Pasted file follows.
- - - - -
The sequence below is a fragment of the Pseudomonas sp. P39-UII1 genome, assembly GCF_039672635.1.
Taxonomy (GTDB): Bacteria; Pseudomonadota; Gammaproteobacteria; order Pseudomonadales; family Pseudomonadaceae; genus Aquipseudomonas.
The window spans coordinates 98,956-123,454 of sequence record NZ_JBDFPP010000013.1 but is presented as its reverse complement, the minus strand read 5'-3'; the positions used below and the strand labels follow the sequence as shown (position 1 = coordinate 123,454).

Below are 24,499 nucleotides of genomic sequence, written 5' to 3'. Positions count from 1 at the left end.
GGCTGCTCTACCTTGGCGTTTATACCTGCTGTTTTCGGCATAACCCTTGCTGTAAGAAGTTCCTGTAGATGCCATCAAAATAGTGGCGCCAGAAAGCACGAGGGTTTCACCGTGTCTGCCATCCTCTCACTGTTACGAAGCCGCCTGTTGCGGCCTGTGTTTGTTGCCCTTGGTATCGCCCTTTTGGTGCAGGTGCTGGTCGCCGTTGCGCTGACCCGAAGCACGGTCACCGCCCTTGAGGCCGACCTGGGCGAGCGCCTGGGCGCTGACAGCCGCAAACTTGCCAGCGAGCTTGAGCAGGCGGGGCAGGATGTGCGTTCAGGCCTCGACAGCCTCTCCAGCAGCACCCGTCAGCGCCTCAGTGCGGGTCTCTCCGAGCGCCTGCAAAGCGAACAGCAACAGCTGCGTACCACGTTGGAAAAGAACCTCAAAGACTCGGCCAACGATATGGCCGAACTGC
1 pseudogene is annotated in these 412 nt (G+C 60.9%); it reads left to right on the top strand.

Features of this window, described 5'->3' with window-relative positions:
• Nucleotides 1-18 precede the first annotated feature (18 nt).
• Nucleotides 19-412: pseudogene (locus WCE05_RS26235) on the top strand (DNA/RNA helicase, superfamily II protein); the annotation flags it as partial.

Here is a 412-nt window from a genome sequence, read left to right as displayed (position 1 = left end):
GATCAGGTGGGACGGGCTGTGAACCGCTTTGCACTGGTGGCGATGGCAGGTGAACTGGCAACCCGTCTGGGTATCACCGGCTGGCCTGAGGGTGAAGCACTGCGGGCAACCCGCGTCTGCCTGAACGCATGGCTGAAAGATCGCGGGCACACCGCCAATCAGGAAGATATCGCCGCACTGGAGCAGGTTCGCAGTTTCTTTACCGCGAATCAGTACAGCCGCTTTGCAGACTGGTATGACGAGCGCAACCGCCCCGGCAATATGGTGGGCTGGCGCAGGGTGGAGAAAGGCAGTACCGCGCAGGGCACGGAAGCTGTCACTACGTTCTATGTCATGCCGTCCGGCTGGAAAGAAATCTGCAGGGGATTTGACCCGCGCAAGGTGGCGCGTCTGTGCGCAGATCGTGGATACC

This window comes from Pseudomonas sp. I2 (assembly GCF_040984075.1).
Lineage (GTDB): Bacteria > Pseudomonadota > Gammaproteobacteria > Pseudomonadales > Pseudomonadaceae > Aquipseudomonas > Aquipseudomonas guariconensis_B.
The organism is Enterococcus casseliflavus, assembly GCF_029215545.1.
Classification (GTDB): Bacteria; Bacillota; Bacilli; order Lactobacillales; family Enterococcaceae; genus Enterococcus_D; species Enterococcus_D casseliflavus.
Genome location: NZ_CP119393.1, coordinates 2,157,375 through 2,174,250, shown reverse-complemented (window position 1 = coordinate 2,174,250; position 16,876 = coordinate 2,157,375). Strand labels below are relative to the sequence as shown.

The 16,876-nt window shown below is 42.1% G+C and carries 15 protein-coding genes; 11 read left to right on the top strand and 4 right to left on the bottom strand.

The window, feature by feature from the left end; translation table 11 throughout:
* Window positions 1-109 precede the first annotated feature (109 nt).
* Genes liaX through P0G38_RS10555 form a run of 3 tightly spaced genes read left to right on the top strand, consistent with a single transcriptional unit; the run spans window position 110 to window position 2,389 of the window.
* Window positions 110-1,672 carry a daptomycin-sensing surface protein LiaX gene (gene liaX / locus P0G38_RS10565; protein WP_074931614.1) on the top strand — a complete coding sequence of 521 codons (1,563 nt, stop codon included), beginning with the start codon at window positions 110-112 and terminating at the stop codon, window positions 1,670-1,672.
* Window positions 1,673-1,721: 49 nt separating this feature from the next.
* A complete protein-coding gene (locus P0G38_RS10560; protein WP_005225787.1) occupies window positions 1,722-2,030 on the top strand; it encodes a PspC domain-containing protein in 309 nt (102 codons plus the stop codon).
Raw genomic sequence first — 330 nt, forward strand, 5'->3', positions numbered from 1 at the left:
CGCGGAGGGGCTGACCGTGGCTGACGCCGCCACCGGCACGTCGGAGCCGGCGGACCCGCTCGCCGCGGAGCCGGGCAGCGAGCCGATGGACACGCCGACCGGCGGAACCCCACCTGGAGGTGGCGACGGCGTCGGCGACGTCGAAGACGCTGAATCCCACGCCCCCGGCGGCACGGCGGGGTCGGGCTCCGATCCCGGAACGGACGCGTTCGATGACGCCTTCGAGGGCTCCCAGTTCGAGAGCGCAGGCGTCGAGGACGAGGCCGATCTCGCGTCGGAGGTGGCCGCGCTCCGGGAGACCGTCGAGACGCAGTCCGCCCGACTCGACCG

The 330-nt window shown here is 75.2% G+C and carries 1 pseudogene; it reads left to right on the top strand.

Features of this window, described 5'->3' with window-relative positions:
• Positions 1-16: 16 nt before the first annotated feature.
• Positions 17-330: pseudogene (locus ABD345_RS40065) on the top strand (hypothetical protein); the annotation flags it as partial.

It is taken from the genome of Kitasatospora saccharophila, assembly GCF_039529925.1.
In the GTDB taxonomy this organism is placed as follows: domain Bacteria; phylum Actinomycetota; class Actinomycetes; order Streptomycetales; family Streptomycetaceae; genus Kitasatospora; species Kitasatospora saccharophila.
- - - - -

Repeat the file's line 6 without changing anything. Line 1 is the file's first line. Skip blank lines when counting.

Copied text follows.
1 pseudogene is annotated in these 412 nt (G+C 60.9%); it reads left to right on the top strand.